As My Daughter Turns 30

1053374_10152004907646959_788614697_o30 years ago today, ten days overdue, I wondered if my soon-to-be-born baby would ever arrive. I wasn’t feeling great, but had been told by an OB/Gyn standing in for my own doctor that day that I most likely had a stomach bug. “No, I had similar symptoms when I went into labor with my son.” He wasn’t buying it. And I wasn’t buying his response either.

However, I went home and sat on the couch that evening, no labor in sight – some stomach cramping, but nothing that stopped me from polishing off half a pint of Haagen Daz sorbet. My son was asleep and my husband taking a bath. I remember shouting from the living room around 10 p.m., “I feel like these stomach cramps have some sort of pattern to them.” Per usual, he didn’t think I was in labor. (This reaction became consistent behavior with all four births). A half-hour later, he was calling his parents to come watch our son and we were on our way to the hospital shortly thereafter.

My labor, at the hospital, consisted of me running to the bathroom several times while contractions increased rapidly. I had momentary fear I’d be become one of those moms who actually gave birth on a toilet (insert your own shudder here). Not more than a few pushes later, my beautiful, 10-lb. baby girl arrived. At the time, women were still moved from labor rooms to delivery. Ridiculously, we traveled over quickly, I was hoisted on the delivery table and Marissa Skye made her debut in what seemed like moments later, Even at nearly 11 days overdue by this hour, I never imagined I’d give birth to a child that looked at least two weeks old – and she was perfect. I’m sure the other babies in the nursery were wondering, “What’s up with this toddler? Why’s she here?”

1052189_10152004908231959_369798622_oHer birth was indicative of her life thus far as a daughter. Not a lot of fuss or drama. Throughout the years, I’ve heard any number of horror stories about arguments and sass, tears cried (by both parties) and how rough it is to raise a daughter. I don’t have much to add to that conversation, except this: The toughest part of raising my daughter is knowing what the world can sometimes be like for a woman – the expectations, the disrespect and the vulnerabilities she’ll experience. The most tears I’ve cried are in knowing I’ve sometimes failed her – in spite of my best intentions – and in preparing for her to move out in her senior year of college. I cried for me, not her, because she had become this incredible adult I was so proud of and loved so much, but time moved far too fast for my liking. She was ready, and already older than I was when I left home, but I knew how much I was going to miss her.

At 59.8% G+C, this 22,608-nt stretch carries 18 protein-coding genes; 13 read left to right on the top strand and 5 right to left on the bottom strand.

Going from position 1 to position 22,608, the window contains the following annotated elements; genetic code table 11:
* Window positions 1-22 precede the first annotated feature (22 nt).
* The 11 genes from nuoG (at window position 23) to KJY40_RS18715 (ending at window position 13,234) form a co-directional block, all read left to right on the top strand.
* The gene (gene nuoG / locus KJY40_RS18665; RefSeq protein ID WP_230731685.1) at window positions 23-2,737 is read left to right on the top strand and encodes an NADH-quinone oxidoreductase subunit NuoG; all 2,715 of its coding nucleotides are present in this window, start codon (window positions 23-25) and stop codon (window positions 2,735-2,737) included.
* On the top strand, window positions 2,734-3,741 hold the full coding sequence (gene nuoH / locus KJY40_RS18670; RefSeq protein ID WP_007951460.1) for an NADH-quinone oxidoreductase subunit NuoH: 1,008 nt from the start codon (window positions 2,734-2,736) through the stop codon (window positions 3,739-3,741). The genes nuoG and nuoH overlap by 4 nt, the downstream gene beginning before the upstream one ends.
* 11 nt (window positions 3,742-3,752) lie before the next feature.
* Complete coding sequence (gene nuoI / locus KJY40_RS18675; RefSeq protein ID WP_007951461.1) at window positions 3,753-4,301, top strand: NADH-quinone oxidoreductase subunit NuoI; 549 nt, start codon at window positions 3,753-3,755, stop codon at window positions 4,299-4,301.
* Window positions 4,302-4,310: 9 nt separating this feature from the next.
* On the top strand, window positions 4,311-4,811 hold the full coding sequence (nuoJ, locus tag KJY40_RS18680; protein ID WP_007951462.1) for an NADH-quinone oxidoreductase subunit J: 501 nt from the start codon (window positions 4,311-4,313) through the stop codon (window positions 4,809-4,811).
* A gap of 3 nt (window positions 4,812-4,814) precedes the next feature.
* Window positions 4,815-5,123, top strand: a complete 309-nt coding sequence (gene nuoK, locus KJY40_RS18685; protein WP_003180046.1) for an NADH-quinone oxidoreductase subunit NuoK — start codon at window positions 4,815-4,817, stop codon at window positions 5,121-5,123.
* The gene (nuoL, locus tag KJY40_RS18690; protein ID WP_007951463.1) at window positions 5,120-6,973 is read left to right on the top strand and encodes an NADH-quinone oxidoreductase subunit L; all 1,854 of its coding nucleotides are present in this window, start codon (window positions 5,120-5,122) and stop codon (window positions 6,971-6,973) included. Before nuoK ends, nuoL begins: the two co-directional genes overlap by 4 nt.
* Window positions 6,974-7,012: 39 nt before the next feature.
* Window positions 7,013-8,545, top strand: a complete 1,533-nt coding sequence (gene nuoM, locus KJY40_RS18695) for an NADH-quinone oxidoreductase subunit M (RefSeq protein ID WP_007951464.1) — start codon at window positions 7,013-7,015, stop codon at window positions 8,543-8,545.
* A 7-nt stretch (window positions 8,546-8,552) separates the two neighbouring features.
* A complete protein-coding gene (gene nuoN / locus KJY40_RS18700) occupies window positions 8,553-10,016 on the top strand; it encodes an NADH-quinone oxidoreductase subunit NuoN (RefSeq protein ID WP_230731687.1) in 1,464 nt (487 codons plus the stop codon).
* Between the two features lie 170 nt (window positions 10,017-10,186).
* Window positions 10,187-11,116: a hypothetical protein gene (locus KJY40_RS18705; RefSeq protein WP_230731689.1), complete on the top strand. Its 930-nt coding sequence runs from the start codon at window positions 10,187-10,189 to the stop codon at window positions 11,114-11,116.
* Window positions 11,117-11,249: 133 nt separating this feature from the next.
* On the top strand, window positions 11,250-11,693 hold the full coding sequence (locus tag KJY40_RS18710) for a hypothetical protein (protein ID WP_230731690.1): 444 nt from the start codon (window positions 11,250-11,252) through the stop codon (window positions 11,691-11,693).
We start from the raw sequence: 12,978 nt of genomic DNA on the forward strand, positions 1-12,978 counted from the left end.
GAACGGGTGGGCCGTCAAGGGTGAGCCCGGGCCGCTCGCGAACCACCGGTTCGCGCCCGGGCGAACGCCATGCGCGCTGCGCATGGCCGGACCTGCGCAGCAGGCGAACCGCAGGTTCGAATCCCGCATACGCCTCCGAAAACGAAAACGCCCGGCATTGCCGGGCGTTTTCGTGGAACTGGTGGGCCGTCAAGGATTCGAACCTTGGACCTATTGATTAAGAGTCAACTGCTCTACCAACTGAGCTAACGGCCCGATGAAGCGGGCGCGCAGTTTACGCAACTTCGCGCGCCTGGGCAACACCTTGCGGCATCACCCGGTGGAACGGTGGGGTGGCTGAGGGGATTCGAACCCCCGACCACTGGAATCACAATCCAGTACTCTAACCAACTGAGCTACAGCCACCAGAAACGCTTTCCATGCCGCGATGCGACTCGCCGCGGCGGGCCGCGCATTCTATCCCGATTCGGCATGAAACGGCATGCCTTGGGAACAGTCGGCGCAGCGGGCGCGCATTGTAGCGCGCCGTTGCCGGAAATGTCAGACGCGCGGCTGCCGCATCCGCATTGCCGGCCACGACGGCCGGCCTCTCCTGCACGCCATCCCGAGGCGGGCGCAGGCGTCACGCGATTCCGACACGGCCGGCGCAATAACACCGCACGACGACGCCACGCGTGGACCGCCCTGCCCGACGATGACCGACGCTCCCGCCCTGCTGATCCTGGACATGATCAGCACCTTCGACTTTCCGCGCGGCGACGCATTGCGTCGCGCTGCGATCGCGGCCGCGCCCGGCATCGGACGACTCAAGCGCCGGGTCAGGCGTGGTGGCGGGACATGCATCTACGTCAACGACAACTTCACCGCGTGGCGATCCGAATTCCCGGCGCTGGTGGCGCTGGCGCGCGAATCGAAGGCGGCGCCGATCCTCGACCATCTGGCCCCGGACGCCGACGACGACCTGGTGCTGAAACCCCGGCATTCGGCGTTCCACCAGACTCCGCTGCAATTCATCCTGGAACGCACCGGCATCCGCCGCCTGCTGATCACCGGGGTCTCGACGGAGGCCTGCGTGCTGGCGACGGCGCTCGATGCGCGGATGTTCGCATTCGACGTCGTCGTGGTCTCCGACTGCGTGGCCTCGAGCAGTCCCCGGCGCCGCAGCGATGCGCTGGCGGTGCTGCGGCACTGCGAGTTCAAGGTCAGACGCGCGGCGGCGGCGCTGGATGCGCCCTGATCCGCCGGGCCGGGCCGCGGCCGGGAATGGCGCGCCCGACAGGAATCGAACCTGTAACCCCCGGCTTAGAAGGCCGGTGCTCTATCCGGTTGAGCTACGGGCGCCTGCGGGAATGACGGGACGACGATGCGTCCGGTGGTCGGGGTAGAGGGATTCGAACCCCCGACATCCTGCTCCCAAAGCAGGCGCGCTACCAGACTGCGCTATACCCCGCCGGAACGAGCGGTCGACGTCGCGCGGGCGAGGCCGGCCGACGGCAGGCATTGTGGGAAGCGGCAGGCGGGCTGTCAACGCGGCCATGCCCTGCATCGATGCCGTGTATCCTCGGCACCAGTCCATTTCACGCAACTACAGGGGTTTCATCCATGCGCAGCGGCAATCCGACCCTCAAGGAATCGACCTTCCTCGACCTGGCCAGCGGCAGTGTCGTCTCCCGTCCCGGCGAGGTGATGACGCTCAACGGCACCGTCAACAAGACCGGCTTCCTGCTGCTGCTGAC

1025317_10152004907466959_246878010_oThroughout the years, she’s welcomed me in her life, even during the far more private teen years, and I feel so blessed by how much I’ve been able to share of her life, even now as she approaches 30. She’s made wise choices, worked hard to earn her bachelor’s – going to school three days a week and working full-time the other four, married the person who she’s loved since she was 16 and earlier last year, became a mother.

As often happens, her birth experience was not quite what she expected and she learned the day prior to his birth that her overdue son was following in her footsteps – yet he was topping the scales at over 11 lbs. A C-section would follow – and it was in the hours after that I marveled at how natural it was to see she and her husband as parents. I was humbled in the days to come by her resilience, her lack of complaint when surely she was in great pain and how brave she had been throughout the week prior.

It has been amazing to watch her become the mom she has to my beautiful grandson. For someone who never had much interest in children, it’s like she has been doing this all of her life. Her love for her son has amplified all of her best qualities and added a confidence to her personality of which she probably isn’t even aware.

11249162_815036344616_5263709167496426279_nSo she is about to turn 30, and it tugs at my heart. It’s bittersweet as I miss the girl she once was, but I’m so excited for the woman she now is and the possibilities ahead of her. As any parent will say, time goes by too quickly, far too quickly. Yet, I remember so many moments, many that she may never recall – and those are the moments that sustain me as time continues to spiral us forward. I still see her sweet smile – mirrored always in her eyes, too – and the little ponytails, and the love for every new pair of sneakers. Sometimes her long hair is in a braid and I can’t help but reach out and feel its texture, hold it for a second in my hand, remembering all the mornings braiding her hair so long ago. I see the care she takes in choosing new sneakers, even now, and how her smile is still one of my favorite things – and especially now seeing it in her son too.